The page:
the act to have consequences in the state and derives
substantial revenue from interstate and international commerce.
CPLR § 302(a)(3) (emphasis added).
II. Disposition of Motion
Defendant's contacts with the State of New York are virtually
non-existent. In addition to the facts that Weiss lives and works
in Israel, he conducts no business in the State of New York. He
has sold neither products nor services, attended trade shows,
advertised or otherwise solicited business in New York. Weiss has
neither assets, property, bank accounts, employees, offices,
phones, facsimile listings, nor a mailing address in the State of
New York. Additionally, he did not consent to be a party to a
lawsuit in New York and has no agent for service of process
within the state. Indeed, the full extent of Weiss' physical
contact with the State of New York consists only of passing through a New York airport while in
transit between Israel and California.
Plaintiff makes no attempt to dispute these facts. Instead,
Plaintiff attempts to support the exercise of personal
jurisdiction over Weiss solely from the alleged fact that the
patent at issue covers technology incorporated into medical
devices that are and/or will be offered for sale in this country
by Nanovibronix. It is the ownership of the patent, standing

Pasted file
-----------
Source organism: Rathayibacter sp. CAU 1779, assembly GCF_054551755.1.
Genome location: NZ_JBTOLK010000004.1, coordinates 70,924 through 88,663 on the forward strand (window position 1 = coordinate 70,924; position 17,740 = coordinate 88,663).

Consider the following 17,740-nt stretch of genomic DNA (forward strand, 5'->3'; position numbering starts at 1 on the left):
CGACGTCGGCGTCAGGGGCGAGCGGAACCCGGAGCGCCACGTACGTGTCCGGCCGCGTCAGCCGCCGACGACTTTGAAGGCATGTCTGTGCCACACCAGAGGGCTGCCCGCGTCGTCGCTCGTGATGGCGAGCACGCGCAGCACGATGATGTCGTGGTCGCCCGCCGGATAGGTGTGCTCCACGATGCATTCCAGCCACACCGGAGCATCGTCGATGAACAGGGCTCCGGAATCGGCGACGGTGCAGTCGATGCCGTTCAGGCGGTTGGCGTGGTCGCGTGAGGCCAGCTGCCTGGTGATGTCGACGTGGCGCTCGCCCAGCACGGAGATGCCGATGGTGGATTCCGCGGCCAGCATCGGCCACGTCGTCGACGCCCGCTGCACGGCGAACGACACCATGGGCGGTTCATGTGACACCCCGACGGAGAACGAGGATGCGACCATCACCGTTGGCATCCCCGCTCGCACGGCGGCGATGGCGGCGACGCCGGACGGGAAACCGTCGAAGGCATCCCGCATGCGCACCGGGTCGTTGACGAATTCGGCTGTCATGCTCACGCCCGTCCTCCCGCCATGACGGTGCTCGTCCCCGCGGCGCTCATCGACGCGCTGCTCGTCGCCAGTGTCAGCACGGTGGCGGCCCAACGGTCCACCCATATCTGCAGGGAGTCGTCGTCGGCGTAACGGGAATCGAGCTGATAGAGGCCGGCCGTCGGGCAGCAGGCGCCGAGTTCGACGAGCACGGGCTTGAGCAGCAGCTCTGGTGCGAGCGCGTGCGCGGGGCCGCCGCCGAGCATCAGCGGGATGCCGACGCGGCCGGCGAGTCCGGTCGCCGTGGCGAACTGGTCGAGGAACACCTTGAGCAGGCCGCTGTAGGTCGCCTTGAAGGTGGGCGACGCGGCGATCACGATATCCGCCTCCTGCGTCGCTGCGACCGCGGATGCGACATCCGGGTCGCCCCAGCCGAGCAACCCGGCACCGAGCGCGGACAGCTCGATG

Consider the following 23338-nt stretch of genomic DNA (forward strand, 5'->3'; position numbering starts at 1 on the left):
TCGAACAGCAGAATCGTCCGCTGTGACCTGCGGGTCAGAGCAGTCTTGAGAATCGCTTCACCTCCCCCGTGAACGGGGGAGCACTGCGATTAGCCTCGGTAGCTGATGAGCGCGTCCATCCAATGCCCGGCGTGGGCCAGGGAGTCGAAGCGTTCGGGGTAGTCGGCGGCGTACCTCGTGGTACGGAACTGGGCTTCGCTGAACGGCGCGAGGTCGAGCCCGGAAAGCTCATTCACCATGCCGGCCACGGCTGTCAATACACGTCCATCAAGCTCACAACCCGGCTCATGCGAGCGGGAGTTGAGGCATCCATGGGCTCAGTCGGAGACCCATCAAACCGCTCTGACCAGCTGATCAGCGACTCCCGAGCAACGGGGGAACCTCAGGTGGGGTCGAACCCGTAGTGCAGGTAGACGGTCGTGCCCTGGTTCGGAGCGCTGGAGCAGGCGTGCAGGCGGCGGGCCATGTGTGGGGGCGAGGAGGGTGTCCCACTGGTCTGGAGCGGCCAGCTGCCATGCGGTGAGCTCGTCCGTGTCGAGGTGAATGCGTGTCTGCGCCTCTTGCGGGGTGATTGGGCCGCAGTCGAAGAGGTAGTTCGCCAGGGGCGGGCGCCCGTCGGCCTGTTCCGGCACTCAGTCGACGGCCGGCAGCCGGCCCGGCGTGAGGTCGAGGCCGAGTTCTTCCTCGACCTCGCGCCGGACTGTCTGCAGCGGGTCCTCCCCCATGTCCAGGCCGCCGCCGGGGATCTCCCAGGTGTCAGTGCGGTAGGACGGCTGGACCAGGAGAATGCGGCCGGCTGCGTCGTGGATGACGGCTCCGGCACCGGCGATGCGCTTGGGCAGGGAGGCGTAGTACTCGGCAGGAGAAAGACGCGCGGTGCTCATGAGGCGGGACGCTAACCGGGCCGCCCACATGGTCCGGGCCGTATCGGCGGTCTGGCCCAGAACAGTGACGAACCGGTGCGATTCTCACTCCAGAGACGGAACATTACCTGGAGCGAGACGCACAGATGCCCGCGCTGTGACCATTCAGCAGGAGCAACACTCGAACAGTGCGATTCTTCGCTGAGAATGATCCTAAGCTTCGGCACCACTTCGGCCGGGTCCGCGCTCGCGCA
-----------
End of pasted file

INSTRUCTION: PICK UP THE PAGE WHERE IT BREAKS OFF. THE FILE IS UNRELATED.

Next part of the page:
alone, that is alleged to support the exercise of jurisdiction
over Weiss. There are neither allegations that Weiss maintains
any businesses relationship with Nanovibronix in this country nor
is there any allegation that Weiss has participated in any way in
the marketing of the Nanovibronix product.
Given these bare allegations, the court has little difficulty
holding that jurisdiction does not exist under the Section
302(a)(3). As noted above, that section authorizes the exercise
of jurisdiction, under certain circumstances, when an out of
state defendant is alleged to have committed a tortious act
outside of the state that causes injury to a person or property
in the State. Plaintiff argues only that Weiss' alleged unlawful
acts (in violation of antitrust and unfair competition laws)
constitute tortious acts that caused injury to Plaintiff. What
Plaintiff has failed to allege, however, is that Weiss either:
(1) regularly does business within New York or derives
substantial revenue from goods used within the state or, (2)
expects or should reasonably expect his acts to have consequences
within New York and derives substantial revenue from interstate
or international commerce. N.Y.C.P.L.R. § 302(a)(3). The absence
of these allegations are fatal to the claim of long arm
jurisdiction. Therefore, this Court concludes that there is no
authority for the exercise of personal jurisdiction over Weiss.
Since New York's Long Arm Statute is not satisfied, the court
need not address whether the exercise of personal jurisdiction
would offend due process. See, e.g., Bensusan Restaurant Corp. v. King, 126 F.3d 25, 28 (2d Cir. 1997) (where exercise
of jurisdiction is proscribed by New York law, court does not
address due process issue); see also PDK Labs, Inc. v.
Proactive Labs, Inc., 2004 WL 1607703 *1-3 (E.D.N.Y. July 15,
2004) (if exercise of jurisdiction is appropriate under state
long arm statute, court then turns to consider due process
For the foregoing reasons, Defendant's motion to dismiss for
lack of personal jurisdiction is granted. The Clerk of the Court
is directed to terminate the motion and close this case.